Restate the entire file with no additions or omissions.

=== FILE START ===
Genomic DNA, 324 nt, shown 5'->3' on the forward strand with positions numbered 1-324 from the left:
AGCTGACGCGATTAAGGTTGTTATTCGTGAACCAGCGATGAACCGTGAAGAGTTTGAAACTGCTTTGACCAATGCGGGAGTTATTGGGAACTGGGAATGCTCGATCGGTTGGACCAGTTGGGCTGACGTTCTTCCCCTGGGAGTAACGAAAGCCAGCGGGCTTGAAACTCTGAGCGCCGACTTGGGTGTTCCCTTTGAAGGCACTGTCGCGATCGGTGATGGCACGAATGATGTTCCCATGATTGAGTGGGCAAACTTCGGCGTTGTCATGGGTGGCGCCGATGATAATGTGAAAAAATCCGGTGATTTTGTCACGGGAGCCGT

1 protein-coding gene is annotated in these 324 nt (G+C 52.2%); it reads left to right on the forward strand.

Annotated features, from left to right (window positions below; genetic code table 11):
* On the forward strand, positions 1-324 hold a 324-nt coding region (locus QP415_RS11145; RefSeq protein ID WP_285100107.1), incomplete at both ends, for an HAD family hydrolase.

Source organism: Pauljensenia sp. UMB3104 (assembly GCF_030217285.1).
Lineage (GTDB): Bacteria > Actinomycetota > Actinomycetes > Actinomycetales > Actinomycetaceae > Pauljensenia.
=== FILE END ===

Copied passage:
Genomic DNA, 324 nt, shown 5'->3' on the forward strand with positions numbered 1-324 from the left:
AGCTGACGCGATTAAGGTTGTTATTCGTGAACCAGCGATGAACCGTGAAGAGTTTGAAACTGCTTTGACCAATGCGGGAGTTATTGGGAACTGGGAATGCTCGATCGGTTGGACCAGTTGGGCTGACGTTCTTCCCCTGGGAGTAACGAAAGCCAGCGGGCTTGAAACTCTGAGCGCCGACTTGGGTGTTCCCTTTGAAGGCACTGTCGCGATCGGTGATGGCACGAATGATGTTCCCATGATTGAGTGGGCAAACTTCGGCGTTGTCATGGGTGGCGCCGATGATAATGTGAAAAAATCCGGTGATTTTGTCACGGGAGCCGT

1 protein-coding gene is annotated in these 324 nt (G+C 52.2%); it reads left to right on the forward strand.

Annotated features, from left to right (window positions below; genetic code table 11):
* On the forward strand, positions 1-324 hold a 324-nt coding region (locus QP415_RS11145; RefSeq protein ID WP_285100107.1), incomplete at both ends, for an HAD family hydrolase.

Source organism: Pauljensenia sp. UMB3104 (assembly GCF_030217285.1).
Lineage (GTDB): Bacteria > Actinomycetota > Actinomycetes > Actinomycetales > Actinomycetaceae > Pauljensenia.